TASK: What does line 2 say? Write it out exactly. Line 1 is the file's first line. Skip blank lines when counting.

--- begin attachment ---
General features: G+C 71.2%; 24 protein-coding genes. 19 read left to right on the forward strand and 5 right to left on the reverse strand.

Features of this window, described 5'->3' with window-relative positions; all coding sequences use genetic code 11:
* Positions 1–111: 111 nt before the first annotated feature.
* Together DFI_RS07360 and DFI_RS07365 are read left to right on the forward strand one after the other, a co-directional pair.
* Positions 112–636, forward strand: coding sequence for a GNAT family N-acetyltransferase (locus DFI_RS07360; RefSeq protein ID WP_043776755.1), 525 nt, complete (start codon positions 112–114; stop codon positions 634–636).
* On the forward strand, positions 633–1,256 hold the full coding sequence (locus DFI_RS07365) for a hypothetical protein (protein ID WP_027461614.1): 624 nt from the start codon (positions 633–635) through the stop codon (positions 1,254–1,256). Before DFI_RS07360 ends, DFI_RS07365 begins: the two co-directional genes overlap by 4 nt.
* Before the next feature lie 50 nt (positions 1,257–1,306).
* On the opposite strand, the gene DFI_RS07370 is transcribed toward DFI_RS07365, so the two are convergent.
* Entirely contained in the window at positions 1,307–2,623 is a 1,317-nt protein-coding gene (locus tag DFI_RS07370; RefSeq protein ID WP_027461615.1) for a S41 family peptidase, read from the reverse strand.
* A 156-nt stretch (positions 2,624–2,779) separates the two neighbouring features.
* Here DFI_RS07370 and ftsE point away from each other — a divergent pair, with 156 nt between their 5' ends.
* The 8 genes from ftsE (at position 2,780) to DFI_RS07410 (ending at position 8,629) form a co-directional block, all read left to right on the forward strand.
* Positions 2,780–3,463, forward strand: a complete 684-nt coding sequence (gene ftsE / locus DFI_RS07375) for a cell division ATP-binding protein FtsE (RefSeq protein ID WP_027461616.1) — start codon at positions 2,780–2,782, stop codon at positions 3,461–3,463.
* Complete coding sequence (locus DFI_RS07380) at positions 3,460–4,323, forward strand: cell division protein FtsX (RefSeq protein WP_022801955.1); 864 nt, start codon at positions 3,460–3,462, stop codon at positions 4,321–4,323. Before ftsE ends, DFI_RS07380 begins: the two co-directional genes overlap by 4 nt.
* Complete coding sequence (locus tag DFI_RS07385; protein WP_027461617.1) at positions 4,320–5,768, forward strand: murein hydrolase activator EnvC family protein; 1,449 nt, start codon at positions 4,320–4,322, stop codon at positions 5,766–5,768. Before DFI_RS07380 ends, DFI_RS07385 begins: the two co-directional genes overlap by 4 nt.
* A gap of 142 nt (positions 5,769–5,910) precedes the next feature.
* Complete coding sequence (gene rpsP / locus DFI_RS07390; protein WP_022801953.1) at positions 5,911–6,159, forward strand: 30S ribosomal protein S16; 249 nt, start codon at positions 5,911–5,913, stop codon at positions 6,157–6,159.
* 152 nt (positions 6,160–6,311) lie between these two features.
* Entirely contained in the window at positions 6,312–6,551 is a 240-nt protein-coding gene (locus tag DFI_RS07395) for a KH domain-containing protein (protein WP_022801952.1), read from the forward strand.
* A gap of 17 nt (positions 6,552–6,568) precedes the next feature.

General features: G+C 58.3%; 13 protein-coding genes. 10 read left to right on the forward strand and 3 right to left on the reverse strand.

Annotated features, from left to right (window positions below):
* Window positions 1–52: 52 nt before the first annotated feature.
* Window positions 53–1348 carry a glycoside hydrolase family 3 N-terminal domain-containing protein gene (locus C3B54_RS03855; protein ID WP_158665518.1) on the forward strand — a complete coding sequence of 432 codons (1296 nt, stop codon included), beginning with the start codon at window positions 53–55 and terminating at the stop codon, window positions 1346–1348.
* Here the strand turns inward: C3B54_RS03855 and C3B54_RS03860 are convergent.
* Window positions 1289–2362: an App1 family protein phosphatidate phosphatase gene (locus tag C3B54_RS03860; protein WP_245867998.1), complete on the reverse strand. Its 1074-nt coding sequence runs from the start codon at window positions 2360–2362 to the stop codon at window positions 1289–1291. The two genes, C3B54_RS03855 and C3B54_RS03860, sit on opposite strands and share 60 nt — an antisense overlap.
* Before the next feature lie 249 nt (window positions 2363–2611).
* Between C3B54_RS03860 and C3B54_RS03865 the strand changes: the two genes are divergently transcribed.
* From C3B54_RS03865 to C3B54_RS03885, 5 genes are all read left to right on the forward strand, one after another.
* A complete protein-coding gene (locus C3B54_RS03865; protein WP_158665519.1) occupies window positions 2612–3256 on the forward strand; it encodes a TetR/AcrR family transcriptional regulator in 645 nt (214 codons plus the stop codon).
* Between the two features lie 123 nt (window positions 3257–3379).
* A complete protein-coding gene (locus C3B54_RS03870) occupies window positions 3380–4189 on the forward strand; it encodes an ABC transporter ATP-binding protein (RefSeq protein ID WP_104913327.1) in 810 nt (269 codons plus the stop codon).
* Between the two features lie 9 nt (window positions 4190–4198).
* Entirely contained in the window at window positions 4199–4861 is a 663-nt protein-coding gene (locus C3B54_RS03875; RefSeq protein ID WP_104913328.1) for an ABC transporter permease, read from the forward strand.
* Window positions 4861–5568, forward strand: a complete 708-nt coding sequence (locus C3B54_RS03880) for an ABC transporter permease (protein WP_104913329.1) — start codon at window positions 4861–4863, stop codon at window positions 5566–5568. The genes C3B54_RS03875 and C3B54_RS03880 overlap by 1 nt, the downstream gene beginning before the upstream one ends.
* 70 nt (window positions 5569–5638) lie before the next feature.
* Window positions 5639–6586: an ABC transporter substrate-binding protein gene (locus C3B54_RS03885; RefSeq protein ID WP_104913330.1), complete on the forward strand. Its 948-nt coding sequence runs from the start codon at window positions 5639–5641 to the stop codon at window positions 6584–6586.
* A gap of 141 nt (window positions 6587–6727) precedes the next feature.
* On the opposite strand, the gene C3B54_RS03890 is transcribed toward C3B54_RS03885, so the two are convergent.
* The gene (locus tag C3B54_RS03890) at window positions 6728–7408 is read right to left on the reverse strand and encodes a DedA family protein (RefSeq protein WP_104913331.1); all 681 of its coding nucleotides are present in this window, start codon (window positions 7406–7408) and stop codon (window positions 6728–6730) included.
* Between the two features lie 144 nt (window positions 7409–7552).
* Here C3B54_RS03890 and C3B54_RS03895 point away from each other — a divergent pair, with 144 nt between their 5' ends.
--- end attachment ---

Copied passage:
Features of this window, described 5'->3' with window-relative positions; all coding sequences use genetic code 11: